Tips to Prepare for the Cold Weather

As the extreme cold takes hold, the City of Chicago is urging residents to take the necessary steps to stay warm and safe by using city services. In an effort to keep residents safe and warm, the City of Chicago advises residents of the following:

 Dressing for the Elements: The Chicago Department of Public Health reminds residents to take extra precautions to stay warm and avoid hypothermia and frostbite. Residents should avoid unnecessary trips outside, and if it is necessary to go outside, wear several loose fitting layers of warm clothing.  Make sure your cell phone is charged and keep a blanket in your car in case of an emergency.

Chicago Heat Ordinance: The Chicago Heat Ordinance mandates that landlords supply heat to rental units during cold weather months. From September 15 to June 1, the temperature inside a rental unit must be at least 68 degrees during the day and at least 66 degrees during the evening.  The Department of Buildings encourages residents to first contact their landlords when these temperatures are not maintained and to call 3-1-1 if no action is being taken.

 Warming Center Locations: The City has more than 160 locations that serve as warming centers for the public, including the Chicago Department of Family & Support Services Community Centers, Chicago Park District Field Houses, Chicago Public Libraries and Police Stations. Two of these facilities, the Garfield Community Service Center at 10 South Kedzie and the King Community Service Center at 4314 S. Cottage Grove will be open on a 24-hour basis to connect residents to shelter.  Call 3-1-1 to find a location near you.

Shelter Bed System:  The City of Chicago is adding hundreds of extra beds to its shelter system to ensure everyone in need has a safe, warm place to stay.  No one in need of a shelter bed will be turned away. Homeless outreach workers will be canvassing the streets around the clock to encourage homeless residents to accept shelter.

Transportation to Resources: Any resident in need of transportation to a shelter bed or warming center can call 311.

Space Heater Safety: The Chicago Fire Department does not recommend using space heaters; however, if used, be sure they are UL certified and at least 3 feet from anything that can ignite. Use of a space heater in children’s rooms should be monitored closely as children sometimes move them close to or into the bed. If extension cords are used, they should be rated at 15 amps minimum and never put cords under carpet.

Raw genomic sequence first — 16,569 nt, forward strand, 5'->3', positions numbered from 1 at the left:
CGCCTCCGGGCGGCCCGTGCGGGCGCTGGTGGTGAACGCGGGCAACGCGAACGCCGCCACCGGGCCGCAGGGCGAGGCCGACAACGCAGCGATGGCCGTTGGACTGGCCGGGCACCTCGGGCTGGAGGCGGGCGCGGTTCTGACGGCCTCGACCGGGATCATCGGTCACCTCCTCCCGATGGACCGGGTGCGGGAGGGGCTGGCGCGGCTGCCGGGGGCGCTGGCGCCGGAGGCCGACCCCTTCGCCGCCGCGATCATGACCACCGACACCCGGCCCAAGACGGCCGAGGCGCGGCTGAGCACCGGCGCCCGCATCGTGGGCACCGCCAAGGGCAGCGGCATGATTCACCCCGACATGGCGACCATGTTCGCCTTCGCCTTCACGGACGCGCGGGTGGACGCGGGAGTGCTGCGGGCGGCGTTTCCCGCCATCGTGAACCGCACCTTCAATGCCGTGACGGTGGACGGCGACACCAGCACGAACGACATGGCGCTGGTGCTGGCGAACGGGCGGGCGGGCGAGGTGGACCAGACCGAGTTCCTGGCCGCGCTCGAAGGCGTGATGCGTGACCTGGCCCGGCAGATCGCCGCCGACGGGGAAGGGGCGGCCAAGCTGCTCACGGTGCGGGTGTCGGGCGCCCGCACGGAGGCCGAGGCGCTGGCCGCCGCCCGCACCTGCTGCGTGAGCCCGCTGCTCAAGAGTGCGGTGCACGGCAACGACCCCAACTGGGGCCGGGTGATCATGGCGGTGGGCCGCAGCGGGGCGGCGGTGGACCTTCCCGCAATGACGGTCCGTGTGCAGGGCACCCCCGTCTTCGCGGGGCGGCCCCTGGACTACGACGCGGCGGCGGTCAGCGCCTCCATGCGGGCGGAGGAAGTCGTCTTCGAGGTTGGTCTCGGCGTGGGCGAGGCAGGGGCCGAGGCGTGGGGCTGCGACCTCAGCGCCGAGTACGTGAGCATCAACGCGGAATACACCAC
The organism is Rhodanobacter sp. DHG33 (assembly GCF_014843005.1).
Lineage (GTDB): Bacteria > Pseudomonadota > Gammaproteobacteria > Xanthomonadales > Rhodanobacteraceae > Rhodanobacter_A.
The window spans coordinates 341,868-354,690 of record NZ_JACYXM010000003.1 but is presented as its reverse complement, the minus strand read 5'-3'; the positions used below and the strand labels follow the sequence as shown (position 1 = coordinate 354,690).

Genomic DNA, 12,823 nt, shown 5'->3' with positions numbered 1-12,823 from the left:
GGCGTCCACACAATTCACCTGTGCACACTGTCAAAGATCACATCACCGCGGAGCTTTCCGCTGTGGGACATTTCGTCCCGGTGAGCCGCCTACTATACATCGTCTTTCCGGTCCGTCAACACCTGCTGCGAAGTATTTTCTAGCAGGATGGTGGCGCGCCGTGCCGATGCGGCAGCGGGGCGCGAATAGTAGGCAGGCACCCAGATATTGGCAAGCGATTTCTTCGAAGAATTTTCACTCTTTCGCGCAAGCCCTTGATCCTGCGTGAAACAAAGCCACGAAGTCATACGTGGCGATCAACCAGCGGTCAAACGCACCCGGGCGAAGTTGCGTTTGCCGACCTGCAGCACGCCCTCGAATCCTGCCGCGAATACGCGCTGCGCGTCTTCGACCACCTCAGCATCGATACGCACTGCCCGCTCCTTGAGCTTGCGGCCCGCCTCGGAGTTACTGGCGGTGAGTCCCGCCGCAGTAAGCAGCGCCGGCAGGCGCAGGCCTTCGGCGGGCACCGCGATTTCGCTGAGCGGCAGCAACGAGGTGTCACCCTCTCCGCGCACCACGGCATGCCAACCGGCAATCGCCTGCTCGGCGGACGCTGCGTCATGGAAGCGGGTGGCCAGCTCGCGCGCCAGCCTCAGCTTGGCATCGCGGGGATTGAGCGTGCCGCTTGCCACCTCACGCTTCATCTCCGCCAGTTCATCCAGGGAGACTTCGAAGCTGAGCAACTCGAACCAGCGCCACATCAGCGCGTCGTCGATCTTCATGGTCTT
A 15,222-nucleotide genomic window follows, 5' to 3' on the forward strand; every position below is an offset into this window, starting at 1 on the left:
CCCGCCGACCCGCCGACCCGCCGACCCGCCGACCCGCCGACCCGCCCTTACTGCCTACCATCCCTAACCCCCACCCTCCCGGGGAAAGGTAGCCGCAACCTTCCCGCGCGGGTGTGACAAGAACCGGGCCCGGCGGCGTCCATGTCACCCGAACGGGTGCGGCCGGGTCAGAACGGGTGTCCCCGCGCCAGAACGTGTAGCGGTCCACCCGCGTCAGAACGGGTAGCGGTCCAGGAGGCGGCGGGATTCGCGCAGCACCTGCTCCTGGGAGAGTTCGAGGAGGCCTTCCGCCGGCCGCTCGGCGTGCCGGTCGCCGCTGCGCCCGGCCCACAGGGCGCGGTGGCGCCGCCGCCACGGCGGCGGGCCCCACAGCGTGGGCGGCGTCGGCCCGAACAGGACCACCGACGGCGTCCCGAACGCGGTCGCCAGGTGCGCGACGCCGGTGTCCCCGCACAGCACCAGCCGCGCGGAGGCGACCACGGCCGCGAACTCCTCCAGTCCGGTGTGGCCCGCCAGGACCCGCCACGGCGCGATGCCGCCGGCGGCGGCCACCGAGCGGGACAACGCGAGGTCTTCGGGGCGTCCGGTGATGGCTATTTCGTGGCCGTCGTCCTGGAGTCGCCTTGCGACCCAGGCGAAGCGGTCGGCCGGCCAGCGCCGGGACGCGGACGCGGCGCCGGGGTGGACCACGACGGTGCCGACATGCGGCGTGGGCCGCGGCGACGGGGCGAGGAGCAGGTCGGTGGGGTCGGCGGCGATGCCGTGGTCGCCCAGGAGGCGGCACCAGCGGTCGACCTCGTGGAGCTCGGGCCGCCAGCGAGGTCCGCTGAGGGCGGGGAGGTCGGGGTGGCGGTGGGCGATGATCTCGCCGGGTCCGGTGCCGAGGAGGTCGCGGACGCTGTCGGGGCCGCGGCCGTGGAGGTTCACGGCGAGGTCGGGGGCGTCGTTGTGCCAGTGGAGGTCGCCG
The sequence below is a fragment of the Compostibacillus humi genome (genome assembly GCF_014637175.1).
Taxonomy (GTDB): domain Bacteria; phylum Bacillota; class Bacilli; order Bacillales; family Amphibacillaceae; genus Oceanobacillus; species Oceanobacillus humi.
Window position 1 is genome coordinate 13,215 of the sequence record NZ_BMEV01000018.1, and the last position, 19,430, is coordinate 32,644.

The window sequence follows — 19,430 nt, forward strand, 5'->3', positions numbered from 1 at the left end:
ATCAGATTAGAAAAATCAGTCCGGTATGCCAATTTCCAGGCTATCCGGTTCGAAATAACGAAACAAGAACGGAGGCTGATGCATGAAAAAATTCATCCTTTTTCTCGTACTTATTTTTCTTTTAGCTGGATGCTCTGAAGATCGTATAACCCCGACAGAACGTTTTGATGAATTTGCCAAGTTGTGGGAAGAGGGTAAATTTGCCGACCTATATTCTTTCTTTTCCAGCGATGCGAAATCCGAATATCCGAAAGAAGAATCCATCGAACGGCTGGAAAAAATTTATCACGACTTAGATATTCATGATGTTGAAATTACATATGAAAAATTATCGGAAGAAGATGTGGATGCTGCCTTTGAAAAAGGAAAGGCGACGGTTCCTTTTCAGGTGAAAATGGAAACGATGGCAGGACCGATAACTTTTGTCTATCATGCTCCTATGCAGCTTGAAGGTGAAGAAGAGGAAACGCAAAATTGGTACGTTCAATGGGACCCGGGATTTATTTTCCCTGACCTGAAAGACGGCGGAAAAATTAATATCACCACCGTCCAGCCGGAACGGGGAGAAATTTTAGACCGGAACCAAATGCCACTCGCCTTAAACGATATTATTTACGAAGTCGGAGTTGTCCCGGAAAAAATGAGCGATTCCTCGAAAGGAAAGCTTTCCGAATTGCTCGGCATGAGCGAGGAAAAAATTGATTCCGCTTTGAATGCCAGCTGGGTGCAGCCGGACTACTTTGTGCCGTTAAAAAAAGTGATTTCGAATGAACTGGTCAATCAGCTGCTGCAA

Thawing Frozen Pipes: The Chicago Department of Water Management encourages residents to make sure pipes are properly insulated and not exposed to freezing air. If pipes do freeze, do not use candles or any open flame to thaw them; instead, use a hair dryer or heating pad.


Stay safe, 7th Ward!

Looking for a New Dog - Check this Out! (Only 4 Days Left)


The Chicago Animal Care & Control department is looking for loving humans to adopt dogs. Their office is open from noon to 4:00 pm daily, until March 31st. Take a look at their facebook event and connect with CACC if you are interested in adopting a pet. 


Free, Free, Free - New City Website and E-Newsletter

As many of you know, Alderman Mitchell provides a bi-monthly e-newsletter to share community updates, job opportunities, city news, and community events. If you haven't already definitely sign up at the blog of this post and join the newsletter.

However, we want to share a great resource with our partners down at the Department of Cultural Affairs and Special Events. "Free, Free, Free!" is an e-newsletter and website that provides a monthly curated list of free programs, events and activities happening throughout the city in our libraries, museums, cultural centers and parks. We encourage you to express your culture through the arts and take advantage of the many opportunities the City of Chicago provides you to engage, create and participate!

We would consider bookmarking this site and checking back regularly, especially as summertime approaches. Take a look and let us know what you think.